Qala i Naw, Badghis
Districts prior to 2005
|Capital||Qala i Naw|
|Largest city||Bala Murghab|
|• Governor||Hamssamuddin Shams|
|• Total||23,000 km2 (9,000 sq mi)|
|• Water||0 km2 (0 sq mi)|
|• Density||24/km2 (62/sq mi)|
|Time zone||UTC+4:30 (Afghanistan Time)|
|ISO 3166 code||AF-BDG|
|Main languages|| Dari |
Bādghīs (Dari/Pashto: بادغیس) is one of the thirty-four provinces of Afghanistan, located in the northwest of the country, on the border with Turkmenistan. It is considered to be one of the country's most underdeveloped provinces. The capital is Qala i Naw, while the most populous city and district is Bala Murghab. The ruins of the medieval city of Marw al-Rudh, the historical capital of the medieval region of Gharjistan, are located in the province near the modern city of Bala Murghab.
Badghis Province is located in the isolated hills of northwestern Afghanistan and shares its borders with Herat, Ghor, and Faryab provinces as well as Turkmenistan. The province has a total area of 20,591 km2. Hydrologically, the province is dominated by the Murghab River which is used for irrigation. It contains some mountains but is predominantly characterized by rolling hills divided by ravines.
The province is very windy; the name "Badghis" is a corruption of the Persian compound "bâd-khiz", meaning "wind source", referring to the steppe winds that blow into the province from the north and northwest. Its northern border extends to the edge of the part of the Karakum desert known as the Sarakhs desert. Northern Badghis includes the loess and other aeolian formations, known locally as the "chul",through which the Turkmen-Afghan boundary runs. Across the border in Turkmenistan is the Badhyz State Nature Reserve in the Badkhiz-Karabil semi-desert.
Prior to the Arab conquest, the province was the center of the Kingdom of Badghis, whose king Tarkhan Tirek resisted an Umayyad invasion in 709 AD. After the Arab conquest the province was rebellious and it served as a haven for religious dissenters until about 1000 AD.Badghis' excellent grasslands were used as summer pastures by the Timurid dynasty in the fifteenth century. By the late 19th century, the province was devastated by Turkmen raids. In 1964, the province was carved out of portions of Herat Province and Meymaneh Province.
The province was one of the last captured by the Taliban in their military offensive before the American invasion in 2001. The province was quickly retaken by Northern Alliance forces as the United States initiated hostilities.[ citation needed ]
Like in the rest of Afghanistan, no exact population numbers are available. The Afghan Ministry of Rural Rehabilitation & Development (MRRD) along with UNHCR and National Statistics and Information Authority (NSIA) of Afghanistan estimates the population of the province to be around 549,583 in 2020.Tajiks are the majority, making around 62% of the province's population. The other 38% is made up of mostly Pashtuns (28%) and smaller Hazara, Uzbek, Turkmen, and Baluch.
The current Governor of the province is Jamaluddin Ishaq.
The major political parties are:
At the province was a Provincial Reconstruction Team, which was led by Spain.In January 2019 a US service member from Texas, serving with the 75th Ranger Regiment, was fatally wounded during a combat operation in the province.
Badghis is counted as one of the most underdeveloped of the country's thirty-four provinces.Not only does it have little infrastructure, and poor roads, it has a chronic shortage of water. Agriculture is the main source of people's income and the existence of the Murghab River makes the available land suitable for cultivation. The province has suffered from severe drought beginning in the late 1990s and continuing. It has caused tens of thousands of residents to flee to refugee camps outside Herat. The drought has been exacerbated by excessive cutting of forests since 2001. Badghis is the leading province in Afghanistan in pistachio production. It is also one of the carpet-making areas of the country. The province produced Karakul sheep until the late 1970s.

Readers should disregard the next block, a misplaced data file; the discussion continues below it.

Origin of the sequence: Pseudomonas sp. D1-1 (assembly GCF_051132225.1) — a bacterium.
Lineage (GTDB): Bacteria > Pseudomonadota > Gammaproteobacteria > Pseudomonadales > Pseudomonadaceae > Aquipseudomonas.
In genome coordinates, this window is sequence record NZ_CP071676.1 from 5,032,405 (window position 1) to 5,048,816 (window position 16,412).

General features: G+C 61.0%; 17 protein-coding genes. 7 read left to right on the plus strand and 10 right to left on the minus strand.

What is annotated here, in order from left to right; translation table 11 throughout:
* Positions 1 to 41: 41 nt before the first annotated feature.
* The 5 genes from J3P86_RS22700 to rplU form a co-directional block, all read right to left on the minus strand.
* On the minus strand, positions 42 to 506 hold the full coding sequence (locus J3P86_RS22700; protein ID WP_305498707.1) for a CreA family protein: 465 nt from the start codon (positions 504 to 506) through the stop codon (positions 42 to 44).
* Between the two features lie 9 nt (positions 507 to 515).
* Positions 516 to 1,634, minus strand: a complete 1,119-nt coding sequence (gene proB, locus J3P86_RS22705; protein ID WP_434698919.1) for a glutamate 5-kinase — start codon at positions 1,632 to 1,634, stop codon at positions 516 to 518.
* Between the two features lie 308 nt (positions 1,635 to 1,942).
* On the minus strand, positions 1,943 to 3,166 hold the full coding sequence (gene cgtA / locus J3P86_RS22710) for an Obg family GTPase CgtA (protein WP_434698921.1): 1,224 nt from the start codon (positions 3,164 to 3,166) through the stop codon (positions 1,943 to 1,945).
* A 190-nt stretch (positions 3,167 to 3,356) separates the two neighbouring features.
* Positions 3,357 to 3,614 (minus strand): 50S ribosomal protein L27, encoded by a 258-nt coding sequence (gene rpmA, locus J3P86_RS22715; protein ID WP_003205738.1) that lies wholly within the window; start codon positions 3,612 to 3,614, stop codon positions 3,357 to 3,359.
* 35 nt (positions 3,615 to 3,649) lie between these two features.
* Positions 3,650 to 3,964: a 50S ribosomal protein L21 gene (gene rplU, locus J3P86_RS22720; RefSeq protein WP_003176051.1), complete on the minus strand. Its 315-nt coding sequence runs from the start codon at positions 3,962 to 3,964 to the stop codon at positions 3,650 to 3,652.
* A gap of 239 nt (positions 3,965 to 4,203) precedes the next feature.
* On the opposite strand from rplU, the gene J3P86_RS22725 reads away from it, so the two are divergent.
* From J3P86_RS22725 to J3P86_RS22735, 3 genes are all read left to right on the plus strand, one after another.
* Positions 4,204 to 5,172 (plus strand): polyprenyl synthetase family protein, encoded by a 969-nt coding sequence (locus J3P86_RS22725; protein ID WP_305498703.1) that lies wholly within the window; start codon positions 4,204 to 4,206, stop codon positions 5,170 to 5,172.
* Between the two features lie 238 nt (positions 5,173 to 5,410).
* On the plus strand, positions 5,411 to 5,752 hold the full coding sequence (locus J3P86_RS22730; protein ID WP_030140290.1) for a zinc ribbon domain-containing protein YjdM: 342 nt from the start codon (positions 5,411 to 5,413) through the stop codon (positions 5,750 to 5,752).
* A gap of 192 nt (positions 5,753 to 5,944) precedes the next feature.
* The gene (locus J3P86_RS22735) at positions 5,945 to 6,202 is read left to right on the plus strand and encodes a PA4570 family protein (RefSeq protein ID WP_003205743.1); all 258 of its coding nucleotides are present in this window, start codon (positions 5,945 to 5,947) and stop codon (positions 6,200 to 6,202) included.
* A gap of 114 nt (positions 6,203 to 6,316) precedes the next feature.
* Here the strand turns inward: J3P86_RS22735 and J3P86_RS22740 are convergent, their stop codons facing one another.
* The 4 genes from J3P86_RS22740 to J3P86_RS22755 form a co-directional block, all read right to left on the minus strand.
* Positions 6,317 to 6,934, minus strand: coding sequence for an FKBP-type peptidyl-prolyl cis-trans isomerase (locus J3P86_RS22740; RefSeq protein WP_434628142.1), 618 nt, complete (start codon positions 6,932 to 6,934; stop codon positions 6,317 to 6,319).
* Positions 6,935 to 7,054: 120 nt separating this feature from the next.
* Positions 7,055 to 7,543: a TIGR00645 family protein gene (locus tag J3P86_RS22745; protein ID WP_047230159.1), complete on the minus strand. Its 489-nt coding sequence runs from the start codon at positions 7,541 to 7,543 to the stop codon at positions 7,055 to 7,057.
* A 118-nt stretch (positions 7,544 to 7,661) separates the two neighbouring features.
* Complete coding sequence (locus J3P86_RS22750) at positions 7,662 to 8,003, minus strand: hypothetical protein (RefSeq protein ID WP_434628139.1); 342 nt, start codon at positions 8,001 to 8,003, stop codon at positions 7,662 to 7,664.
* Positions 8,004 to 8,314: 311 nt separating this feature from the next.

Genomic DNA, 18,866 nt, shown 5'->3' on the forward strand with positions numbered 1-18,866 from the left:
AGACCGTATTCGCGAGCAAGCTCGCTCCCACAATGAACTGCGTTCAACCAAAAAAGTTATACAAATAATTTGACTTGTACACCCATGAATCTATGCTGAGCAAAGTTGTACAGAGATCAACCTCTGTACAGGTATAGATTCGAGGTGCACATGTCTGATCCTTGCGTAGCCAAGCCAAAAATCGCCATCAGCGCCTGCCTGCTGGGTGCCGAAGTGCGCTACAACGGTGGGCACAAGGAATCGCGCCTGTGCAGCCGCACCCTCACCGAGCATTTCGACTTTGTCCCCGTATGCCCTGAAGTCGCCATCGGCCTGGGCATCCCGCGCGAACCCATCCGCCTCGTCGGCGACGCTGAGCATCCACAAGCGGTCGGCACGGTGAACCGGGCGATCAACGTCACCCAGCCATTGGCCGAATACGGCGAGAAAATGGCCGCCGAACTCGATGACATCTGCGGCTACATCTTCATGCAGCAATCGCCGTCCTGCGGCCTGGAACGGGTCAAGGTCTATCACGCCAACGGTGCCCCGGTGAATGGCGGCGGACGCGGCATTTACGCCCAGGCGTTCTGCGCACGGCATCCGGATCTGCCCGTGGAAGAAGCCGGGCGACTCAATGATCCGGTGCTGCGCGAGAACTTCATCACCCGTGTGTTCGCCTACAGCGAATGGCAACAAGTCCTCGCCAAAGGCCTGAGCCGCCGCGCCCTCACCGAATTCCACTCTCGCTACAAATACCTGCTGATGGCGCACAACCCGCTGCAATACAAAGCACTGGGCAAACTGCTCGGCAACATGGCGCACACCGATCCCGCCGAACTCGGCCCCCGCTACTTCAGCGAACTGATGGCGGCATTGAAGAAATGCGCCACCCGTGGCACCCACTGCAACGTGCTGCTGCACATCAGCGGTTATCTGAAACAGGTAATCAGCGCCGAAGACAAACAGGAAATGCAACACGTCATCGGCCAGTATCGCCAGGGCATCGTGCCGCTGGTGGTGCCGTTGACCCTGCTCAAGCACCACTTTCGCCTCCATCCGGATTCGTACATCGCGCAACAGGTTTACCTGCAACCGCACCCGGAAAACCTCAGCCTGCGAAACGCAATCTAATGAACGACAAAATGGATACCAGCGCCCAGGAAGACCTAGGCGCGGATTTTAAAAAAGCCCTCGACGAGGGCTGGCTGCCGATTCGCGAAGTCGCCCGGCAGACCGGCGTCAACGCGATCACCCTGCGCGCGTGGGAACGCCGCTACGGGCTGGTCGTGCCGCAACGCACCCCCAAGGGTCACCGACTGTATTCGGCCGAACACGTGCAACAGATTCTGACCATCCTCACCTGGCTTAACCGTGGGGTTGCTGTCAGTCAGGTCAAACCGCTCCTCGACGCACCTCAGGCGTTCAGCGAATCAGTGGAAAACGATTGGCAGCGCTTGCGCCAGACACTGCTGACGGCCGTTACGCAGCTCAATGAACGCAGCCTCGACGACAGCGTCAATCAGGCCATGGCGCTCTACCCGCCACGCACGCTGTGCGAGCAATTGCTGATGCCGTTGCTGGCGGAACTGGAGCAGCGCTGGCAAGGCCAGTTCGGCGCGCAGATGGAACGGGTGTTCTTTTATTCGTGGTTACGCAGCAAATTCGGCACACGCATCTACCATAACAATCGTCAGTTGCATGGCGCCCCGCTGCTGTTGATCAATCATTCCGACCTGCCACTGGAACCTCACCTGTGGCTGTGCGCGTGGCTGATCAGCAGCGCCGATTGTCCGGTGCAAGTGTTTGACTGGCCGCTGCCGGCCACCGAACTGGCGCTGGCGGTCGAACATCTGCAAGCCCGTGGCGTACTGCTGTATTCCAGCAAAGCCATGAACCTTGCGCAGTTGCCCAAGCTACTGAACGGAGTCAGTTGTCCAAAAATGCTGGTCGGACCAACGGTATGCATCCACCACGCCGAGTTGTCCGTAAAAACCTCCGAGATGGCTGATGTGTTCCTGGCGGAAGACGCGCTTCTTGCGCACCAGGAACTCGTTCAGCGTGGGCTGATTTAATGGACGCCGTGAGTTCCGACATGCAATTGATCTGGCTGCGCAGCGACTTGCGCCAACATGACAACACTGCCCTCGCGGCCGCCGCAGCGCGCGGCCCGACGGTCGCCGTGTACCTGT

Badghis Province suffers from a lack of adequate transportation. A single airport exists at the provincial seat--Qala i Naw Airport (QAQN), which is capable of handling light aircraft. km section of the Afghan ring road started up again in 2012. This section would connect Bala Murghab with Herat in the southwest, and Maymana and Mazar-i Sharif in the northeast.Work on a 233
The percentage of households with clean drinking water fell from 11.6% in 2005 to 1% in 2011.The percentage of births attended to by a skilled birth attendant increased from 15% in 2005 to 17% in 2011. Official government figures for 2007 indicated that 17% of the Badghis population had access to safe drinking water, while only 1% of births were attended by a skilled person.
According to information of education department, there are 457 schools with 75 high and the rests are primary and secondary schools. There are as many as 120,000 students, with 35% of them being female students. There is one vocational high school of agriculture and one midwife training Institute in the province as well. However, as of 2007 the overall literacy rate was only 9.5%.
Badghis province is divided into seven districts.
|Wikimedia Commons has media related to Badghis Province .|
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Qala-e-Naw is a town in Qala e Naw District and the capital of Badghis Province, of north-west Afghanistan. Its population was estimated 9,000 in 2006, of which 80% are Tajiks, Hazaras, and Aimaq Hazara Other significant communities include Pashtuns, Balochs and Uzbeks.
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